VirtualOT

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Australia
I am an Australian occupational therapist, educator and researcher. I have worked as an OT in mental health, vocational rehabilitation and a private surgical hospital. I am passionate using online technology to enhance the knowledge and growth of the occupational therapy profession. In my PhD research I am looking at the role of online technologies in information management and knowledge transfer in occupational therapy. Views expressed and stories shared on this blog are my opinion and do not represent views of my employer or professional registration body.

Tuesday, November 2, 2010

'Wil-habilitation' at Western Plains Therapy Services - Dodge City, KS - Dodge City Daily Globe

'Wil-habilitation' at Western Plains Therapy Services - Dodge City, KS - Dodge City Daily Globe

4 comments:

Maxy2014 said...

Hello, my name is Andrea and I am an OT student from Utica College. I think it is great that the Wii can be used for therapy, however I wonder about the personal attitudes towards the 'gaming system' from some clients. I think about occupations, and wonder if an occupation for an elderly individual consists of gaming systems. Also, is there a lot of research on the topic of the Wii and rehabilitation? I am curious to see how effective it is, because it seems like a very feasible type of therapy for many different settings!

Anita Hamilton said...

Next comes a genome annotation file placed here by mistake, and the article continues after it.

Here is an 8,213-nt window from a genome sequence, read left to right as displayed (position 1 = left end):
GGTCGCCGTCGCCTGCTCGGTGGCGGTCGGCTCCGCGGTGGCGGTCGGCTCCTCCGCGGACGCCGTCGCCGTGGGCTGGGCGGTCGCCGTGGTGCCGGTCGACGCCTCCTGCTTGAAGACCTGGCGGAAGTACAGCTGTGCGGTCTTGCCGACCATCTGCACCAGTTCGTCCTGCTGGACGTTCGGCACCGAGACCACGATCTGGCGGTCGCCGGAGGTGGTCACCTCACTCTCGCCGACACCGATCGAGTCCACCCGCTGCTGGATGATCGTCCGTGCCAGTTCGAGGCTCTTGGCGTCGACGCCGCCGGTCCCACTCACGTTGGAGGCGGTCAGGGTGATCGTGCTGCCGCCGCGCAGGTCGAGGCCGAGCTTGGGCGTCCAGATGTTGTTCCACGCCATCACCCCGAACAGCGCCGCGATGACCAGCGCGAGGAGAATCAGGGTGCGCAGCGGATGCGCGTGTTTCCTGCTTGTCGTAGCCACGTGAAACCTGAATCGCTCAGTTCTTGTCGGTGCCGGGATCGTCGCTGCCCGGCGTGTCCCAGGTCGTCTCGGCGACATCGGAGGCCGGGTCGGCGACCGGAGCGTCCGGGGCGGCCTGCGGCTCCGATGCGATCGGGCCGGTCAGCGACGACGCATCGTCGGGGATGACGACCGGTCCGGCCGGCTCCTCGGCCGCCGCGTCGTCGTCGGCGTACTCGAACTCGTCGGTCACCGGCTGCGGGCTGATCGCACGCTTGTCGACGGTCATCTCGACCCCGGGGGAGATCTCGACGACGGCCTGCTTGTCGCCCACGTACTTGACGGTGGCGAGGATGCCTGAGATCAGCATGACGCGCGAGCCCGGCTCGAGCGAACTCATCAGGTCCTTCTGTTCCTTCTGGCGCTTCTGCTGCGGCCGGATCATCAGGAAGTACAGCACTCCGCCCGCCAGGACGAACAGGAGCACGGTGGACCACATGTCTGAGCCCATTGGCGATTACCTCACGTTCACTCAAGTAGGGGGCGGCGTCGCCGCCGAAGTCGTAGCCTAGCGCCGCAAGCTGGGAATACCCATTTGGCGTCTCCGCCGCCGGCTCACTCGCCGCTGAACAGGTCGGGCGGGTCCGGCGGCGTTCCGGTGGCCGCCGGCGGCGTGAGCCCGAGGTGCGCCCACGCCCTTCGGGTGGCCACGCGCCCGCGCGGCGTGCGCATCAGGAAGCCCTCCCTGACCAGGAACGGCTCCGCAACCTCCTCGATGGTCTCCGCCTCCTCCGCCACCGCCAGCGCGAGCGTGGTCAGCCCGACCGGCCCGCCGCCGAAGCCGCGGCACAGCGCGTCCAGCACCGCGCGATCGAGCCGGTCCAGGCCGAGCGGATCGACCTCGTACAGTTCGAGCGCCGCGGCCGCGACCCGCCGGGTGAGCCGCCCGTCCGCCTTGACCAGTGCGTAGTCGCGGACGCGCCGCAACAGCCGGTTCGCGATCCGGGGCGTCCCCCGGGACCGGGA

Hi Andrea, thanks for visiting! It is great that you are questioning the relevance of an occupation to a particular group. As an OT this is very important. Surprisingly the Wii is different to other computer games (such as World of Warcraft etc) in that it has broad appeal to a range of age groups.

I am aware of Wii being used in aged care facilities and in rehabilitation facilities for over three years now, in a range of countries. It was featured on a computing games show on the ABC Australia where the hosts visited an aged care facility and participated in the residents Wii tournaments!

Here in Edmonton it is routinely used in aged care rehabilitation, particularly post-stroke. Look up Jonathan Halton's name to read more about his work.

I noticed that some older people using the Wii commented that they enjoyed learning about it as they would be able to play games with their grandkids.

Bottom line with all technologies I suppose... have a reason for using it, ask if the person wants to use it and continually check that it is performing the way it should to enable participation in meaningful occupation.

Cheers, Anita

Jodie said...

I currently work as a rehabilitation assistant at an outpatient physical therapy clinic and am in the process of pursuing my Master's degree in Occupational Therapy at Utica College. We have a Wii game system at our clinic and utilize it on a daily basis. Not only does the game system work on a variety of client factors, such as ROM, endurance, flexibility, strength, etc., it does so in a way that can be fun and engaging for the client. On the other hand, we have had clients who did not enjoy participating in this game whatsoever. Like any intervention technique, this is something that is client specific and if they do not want or enjoy participating in such an activity, it should not be utilized.

I have also heard that the Wii game system has risen in popularity for use within skilled nursing facilities. Does anyone have any input on this?

Anita Hamilton said...

Hi Jodi, thanks for "dropping by" and talking about your experience using the Wii. I am seeing a lot more interest in these topics right now... it is very exciting.

All the best with your studies!
Cheers, Anita

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